Despite a below-average snowpack and a dry March thus far, Spring is coming in like a lion, as evidenced by the acid-yellow forsythia, the soft pinks of the flowering plums, and all the other buds ready to burst forth. It seems that this dry winter has not yet had an adverse effect on our landscapes—are we conflicted if we want to use less water in the landscape and still have astonishingly fabulous gardens? We may cringe at the very notion of sprinklers running this early, and yet, is it wrong, given how dry it is? Well, the answer is both “yes” and “no.”
Odds are that turfgrass does not need to be watered just yet. There is a handy test to verify this—grab a long screwdriver, 6 to 8 inches should do the trick, and plunge it into the turf in various places. If the screwdriver goes in with ease, chances are there is enough moisture in the soil for the grass. As a general rule, the screwdriver will go as deep as the soil is moist; 2 to 3 inches (or deeper) means no watering required, but less that 2 inches means those deep turf roots may be parched and dry. This is a handy trick all season long, by the way.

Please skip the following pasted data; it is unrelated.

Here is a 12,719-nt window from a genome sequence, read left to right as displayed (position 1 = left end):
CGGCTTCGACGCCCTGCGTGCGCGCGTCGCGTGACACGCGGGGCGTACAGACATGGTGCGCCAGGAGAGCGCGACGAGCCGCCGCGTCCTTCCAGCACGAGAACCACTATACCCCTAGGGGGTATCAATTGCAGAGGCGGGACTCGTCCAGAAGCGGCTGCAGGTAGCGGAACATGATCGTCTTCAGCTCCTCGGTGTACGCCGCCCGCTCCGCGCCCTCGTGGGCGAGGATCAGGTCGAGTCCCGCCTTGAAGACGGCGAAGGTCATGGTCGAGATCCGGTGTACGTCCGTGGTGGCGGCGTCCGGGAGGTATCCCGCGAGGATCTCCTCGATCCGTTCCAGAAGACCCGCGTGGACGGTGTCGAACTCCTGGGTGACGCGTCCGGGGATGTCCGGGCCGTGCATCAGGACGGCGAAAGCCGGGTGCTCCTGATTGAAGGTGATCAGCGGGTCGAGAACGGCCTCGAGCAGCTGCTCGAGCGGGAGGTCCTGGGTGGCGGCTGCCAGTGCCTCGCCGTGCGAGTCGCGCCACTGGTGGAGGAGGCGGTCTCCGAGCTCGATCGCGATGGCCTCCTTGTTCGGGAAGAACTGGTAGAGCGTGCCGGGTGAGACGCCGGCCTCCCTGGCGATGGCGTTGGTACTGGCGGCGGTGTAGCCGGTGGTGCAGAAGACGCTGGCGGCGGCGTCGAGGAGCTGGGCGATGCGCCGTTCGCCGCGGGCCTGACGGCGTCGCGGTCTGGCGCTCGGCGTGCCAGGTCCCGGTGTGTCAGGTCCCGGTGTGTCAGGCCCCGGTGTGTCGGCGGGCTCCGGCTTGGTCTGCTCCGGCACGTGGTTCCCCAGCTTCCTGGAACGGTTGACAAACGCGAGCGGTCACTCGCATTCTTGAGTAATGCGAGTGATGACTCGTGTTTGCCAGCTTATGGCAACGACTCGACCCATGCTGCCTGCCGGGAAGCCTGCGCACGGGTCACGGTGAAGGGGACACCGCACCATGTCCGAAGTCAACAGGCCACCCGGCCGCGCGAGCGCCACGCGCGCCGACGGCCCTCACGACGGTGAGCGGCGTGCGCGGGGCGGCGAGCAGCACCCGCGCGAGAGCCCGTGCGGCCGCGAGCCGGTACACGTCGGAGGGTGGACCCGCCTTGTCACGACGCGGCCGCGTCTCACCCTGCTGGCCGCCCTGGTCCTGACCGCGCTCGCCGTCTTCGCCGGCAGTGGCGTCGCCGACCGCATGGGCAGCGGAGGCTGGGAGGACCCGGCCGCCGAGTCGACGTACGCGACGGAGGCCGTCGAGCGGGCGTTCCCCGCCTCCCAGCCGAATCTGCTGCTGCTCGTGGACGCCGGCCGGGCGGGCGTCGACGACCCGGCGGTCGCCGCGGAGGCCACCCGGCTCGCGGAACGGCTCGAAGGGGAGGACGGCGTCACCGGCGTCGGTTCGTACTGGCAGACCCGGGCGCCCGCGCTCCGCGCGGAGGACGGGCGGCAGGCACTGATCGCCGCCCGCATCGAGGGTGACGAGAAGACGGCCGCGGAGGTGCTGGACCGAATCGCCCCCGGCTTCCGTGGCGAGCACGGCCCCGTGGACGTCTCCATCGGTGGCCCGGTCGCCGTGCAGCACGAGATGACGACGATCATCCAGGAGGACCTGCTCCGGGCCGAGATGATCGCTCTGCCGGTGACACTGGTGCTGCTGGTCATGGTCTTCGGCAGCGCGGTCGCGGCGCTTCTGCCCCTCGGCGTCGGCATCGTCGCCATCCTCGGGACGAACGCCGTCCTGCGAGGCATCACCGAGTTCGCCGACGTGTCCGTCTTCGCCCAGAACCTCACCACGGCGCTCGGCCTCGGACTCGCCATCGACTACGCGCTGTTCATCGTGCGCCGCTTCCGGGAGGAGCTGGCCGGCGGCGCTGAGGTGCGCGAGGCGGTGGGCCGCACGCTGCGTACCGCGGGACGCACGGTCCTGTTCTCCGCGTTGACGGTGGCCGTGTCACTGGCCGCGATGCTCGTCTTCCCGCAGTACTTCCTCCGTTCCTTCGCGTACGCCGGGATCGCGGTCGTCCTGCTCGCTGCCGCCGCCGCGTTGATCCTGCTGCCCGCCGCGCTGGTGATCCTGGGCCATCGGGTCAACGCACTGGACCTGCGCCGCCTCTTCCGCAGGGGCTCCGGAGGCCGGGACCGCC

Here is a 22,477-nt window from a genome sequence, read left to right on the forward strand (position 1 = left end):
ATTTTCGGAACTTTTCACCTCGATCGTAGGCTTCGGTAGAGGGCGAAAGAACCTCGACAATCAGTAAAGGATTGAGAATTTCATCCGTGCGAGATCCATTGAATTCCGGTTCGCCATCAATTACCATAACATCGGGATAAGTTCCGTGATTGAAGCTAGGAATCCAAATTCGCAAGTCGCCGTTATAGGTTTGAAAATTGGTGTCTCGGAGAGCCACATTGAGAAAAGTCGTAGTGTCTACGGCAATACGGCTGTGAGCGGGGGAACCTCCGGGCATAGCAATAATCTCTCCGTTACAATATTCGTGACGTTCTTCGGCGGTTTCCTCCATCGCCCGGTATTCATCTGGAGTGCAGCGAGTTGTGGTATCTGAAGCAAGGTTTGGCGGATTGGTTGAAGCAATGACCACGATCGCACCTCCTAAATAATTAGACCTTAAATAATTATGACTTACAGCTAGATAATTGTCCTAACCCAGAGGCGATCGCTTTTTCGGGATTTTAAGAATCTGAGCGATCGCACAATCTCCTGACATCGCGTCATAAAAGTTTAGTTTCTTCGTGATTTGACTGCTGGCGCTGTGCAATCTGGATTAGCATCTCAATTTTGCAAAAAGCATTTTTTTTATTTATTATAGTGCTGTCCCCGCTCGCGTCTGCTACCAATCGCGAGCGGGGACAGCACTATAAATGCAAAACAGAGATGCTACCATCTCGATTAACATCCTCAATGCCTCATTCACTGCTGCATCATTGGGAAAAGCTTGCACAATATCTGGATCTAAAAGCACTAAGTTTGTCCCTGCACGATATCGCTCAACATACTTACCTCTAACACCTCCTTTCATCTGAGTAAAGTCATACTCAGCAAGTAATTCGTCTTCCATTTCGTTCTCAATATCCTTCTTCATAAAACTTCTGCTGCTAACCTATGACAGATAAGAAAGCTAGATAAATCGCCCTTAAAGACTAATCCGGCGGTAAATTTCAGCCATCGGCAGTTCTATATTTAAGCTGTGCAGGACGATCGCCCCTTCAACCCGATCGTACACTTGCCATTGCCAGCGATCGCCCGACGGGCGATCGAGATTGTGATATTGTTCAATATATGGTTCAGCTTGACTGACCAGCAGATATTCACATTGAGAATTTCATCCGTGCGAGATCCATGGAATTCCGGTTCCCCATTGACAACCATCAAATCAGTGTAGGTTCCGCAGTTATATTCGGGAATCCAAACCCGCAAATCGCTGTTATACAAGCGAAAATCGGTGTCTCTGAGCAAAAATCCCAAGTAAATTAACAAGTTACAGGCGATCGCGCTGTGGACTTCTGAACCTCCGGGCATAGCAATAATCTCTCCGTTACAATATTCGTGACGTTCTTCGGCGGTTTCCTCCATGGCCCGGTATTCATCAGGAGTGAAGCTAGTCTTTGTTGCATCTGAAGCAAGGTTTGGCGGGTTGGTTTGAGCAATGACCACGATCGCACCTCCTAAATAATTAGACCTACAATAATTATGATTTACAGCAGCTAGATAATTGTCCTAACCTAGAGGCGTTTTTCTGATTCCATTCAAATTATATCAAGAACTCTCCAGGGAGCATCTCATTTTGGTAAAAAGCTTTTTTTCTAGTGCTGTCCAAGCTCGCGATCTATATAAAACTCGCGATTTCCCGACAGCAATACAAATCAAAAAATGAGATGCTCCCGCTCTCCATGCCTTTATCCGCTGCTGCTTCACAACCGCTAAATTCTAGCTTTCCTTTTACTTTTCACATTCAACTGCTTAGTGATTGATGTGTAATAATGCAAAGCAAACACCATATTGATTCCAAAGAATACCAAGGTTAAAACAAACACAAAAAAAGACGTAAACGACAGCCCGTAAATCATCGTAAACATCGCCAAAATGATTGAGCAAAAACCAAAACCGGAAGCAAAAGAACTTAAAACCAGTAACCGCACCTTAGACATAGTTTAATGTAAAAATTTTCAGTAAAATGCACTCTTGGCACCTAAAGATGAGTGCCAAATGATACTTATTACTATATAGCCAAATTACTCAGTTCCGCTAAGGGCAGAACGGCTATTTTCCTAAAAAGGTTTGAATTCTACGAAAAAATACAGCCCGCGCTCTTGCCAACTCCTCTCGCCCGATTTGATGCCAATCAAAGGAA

Trees and shrubs, particularly fruit trees, evergreens and anything planted within the last two years are a different story. Newly planted shrubs and trees may not yet have an adequate root system to meet water demand, and evergreen roots are growing as long as the ground isn’t frozen. So, consider dragging out a hose or bucket and giving your trees a drink. They will be stronger for it, you’ll be rewarded with lovely trees, and we’ll all benefit from a healthy urban forest.
For inspiration and information on water-wise gardening, visit www.slcgardenwise.com